The Coronado Unified School District has no intention of selling one of its properties that has been identified as a location to help with the city’s housing shortage, and it’s unlikely any government entity can force district officials to change their minds, The Coronado News has learned.
The school district issued a statement on Oct. 19, expressing resistance to the city’s plan to include the CUSD site at 201 6th Street, with a total of 3.36 acres, for more than 100 affordable housing units.
The location was among 10 sites the city identified in mid-October to accommodate 912 new state-mandated affordable housing units. Coronado was forced to propose the locations as part of its Housing Element Update or HEU under a legal settlement with the state because it was in violation of California’s Housing Element Law.
However, the Coronado News has found that no one can force the school district – or any of the property owners of the proposed sites – to sell their land for affordable housing.
City: New plan if not enough sellers
Andrea McCullough, a city spokeswoman, said “nothing in the HEU requires an owner to sell their site, let alone do anything differently with it.”
McCullough added that should the city run out of proposed housing units then officials “would then have to revisit the plan and identify additional sites.”
McCullough said the 10 housing locations had to have lot sizes greater than a half acre, which are few in Coronado.
She added the CUSD parcel met the state’s “potential housing development” guidelines and “an area where housing could be developed, but there is no obligation for development.”
McCullough added: “Changes or selling of a property are at the property owner’s discretion. … CUSD retains full control of its property and decisions on how to use it. The inclusion of the parcel in the Housing Element has no bearing on its use, now or in the future.”
Many community members have been against the housing plan, saying it will cause additional congestion and hurt the city.
And, the Coronado Unified School District was one of the first property owners to publicly object after the city council on Oct. 17 approved its housing plan that was sent to the California Department of Housing & Community Development.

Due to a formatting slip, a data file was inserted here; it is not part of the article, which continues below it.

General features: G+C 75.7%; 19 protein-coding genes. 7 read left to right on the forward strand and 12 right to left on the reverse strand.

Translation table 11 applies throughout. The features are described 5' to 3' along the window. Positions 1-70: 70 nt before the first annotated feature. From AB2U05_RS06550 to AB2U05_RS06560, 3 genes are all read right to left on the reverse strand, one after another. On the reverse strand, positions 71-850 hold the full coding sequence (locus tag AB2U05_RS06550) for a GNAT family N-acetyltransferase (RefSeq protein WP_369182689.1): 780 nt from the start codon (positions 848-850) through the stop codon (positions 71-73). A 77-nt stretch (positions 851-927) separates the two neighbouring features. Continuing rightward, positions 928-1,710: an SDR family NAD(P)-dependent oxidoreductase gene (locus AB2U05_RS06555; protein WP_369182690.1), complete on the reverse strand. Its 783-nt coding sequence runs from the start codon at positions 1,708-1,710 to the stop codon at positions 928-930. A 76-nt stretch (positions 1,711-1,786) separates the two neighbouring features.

The district said on Oct. 19 that the city’s plan had “no influence on the current or future plans for CUSD and carries no authority.”
In a more recent statement, district officials said they haven’t changed their minds.
“The Coronado Unified School District recognizes and respects the efforts of the City of
Coronado to complete its state-mandated California Department of Housing and Community Development proposal,” reads the Oct. 19 statement. “The CUSD Governing Board has not discussed or considered selling the property at 201 Sixth Street.”
During that Oct. 17 public meeting, citizens voiced their concern about many of the sites, including the district’s property of a former elementary school on 6th Street that currently houses a childcare and pre-K center as well as the district office.
“CUSD is not considering any activity related to the site at 201 Sixth Street identified by the City of Coronado in its Housing Element Update,” CUSD Public Information Officer Maria Simon told The Coronado News on Nov. 6.
Housing plan spans years
The city’s housing plan follows a process that goes back to 2018.
The draft comes after years of public pushback and litigation between the city and SANDAG in 2021 resulting in a recent settlement requiring Coronado to meet a portion of the 170,000 new affordable housing units across the San Diego region.
Now the city will continue working with the California Department of Housing & Community Development as it waits for the review, certification and approval of the housing plan.
A state spokesperson said the legal settlement requires Coronado to adopt a “compliant” housing plan by no later than April 16, 2024, where potential sites can be found.
The settlement was approved on Nov. 8. It can be found here.